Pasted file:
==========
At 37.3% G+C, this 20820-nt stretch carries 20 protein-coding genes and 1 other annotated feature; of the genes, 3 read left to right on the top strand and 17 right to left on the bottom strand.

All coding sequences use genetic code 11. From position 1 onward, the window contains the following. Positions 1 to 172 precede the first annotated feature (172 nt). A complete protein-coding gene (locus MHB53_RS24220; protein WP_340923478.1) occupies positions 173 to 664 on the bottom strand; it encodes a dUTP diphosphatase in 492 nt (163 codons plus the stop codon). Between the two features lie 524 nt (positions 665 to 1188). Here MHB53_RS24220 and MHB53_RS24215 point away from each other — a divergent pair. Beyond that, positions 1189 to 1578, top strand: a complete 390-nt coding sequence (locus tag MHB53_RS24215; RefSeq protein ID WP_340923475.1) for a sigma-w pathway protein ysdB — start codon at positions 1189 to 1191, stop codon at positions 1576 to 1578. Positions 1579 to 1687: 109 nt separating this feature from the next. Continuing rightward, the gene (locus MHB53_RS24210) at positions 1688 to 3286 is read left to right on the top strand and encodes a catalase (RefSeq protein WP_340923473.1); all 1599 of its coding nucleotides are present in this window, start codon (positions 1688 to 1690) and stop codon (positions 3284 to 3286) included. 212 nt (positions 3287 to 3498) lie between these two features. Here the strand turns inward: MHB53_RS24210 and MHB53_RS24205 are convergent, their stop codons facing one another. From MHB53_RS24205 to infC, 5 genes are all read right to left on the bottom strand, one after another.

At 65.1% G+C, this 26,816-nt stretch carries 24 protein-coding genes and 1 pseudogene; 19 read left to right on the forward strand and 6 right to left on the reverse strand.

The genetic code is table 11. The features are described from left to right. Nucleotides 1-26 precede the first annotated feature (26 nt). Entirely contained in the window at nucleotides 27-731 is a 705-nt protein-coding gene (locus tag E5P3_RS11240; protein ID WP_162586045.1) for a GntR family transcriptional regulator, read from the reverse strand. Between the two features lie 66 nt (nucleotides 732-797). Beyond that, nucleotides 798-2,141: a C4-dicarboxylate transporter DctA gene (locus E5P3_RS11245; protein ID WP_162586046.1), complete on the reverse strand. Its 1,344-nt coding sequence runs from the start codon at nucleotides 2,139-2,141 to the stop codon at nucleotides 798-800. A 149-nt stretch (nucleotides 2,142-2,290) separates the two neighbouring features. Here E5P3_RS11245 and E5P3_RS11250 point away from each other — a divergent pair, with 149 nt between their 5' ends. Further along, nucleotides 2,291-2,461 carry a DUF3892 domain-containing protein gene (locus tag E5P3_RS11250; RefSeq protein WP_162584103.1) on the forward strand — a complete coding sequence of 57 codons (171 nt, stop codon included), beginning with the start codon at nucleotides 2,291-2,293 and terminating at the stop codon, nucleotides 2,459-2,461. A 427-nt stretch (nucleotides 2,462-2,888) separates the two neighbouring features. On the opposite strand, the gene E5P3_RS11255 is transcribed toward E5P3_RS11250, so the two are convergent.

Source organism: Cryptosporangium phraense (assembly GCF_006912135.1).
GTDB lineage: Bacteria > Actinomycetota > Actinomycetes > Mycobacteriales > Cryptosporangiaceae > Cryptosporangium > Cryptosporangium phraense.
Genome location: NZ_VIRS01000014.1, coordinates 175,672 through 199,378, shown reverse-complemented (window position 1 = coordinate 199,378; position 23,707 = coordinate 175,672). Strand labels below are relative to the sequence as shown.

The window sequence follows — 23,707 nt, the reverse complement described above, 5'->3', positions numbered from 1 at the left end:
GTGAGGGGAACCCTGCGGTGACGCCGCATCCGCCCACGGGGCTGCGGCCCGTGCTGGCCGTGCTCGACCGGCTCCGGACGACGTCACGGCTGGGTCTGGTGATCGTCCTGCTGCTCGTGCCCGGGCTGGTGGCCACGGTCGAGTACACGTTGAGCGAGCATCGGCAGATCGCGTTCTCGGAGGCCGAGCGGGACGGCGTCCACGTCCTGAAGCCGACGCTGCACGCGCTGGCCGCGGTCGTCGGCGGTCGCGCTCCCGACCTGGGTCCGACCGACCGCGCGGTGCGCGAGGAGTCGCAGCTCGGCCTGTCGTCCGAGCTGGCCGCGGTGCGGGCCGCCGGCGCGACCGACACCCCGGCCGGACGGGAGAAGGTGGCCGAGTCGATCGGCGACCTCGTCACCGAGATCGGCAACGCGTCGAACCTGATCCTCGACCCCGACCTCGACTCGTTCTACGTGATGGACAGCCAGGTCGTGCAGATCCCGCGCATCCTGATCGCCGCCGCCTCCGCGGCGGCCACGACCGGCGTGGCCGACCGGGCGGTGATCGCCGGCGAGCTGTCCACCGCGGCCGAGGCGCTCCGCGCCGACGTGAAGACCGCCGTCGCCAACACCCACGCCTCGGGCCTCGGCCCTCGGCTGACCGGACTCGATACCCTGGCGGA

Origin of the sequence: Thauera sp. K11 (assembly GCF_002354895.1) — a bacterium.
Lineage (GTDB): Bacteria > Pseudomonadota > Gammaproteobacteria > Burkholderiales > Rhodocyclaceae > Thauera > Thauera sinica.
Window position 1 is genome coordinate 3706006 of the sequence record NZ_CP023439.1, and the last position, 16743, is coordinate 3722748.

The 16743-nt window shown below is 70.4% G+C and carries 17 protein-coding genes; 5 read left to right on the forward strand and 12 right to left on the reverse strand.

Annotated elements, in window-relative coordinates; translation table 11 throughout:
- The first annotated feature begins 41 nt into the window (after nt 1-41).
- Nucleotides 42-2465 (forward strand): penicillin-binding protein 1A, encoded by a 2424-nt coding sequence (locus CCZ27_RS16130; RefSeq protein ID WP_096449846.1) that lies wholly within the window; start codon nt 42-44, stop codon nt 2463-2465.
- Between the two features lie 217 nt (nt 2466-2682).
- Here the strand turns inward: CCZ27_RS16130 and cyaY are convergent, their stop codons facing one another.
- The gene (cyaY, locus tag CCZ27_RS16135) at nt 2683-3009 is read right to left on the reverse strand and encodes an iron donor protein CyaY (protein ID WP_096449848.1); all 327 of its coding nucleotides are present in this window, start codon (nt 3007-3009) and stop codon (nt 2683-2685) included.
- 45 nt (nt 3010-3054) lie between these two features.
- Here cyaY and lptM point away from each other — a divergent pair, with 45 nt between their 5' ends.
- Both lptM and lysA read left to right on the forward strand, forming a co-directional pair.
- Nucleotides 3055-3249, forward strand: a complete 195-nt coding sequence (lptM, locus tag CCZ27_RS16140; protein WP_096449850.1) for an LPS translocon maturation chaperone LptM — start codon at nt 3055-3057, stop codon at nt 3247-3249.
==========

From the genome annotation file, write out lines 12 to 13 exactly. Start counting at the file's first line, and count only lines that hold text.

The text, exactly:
Window position 1 is genome coordinate 3706006 of the sequence record NZ_CP023439.1, and the last position, 16743, is coordinate 3722748.

The 16743-nt window shown below is 70.4% G+C and carries 17 protein-coding genes; 5 read left to right on the forward strand and 12 right to left on the reverse strand.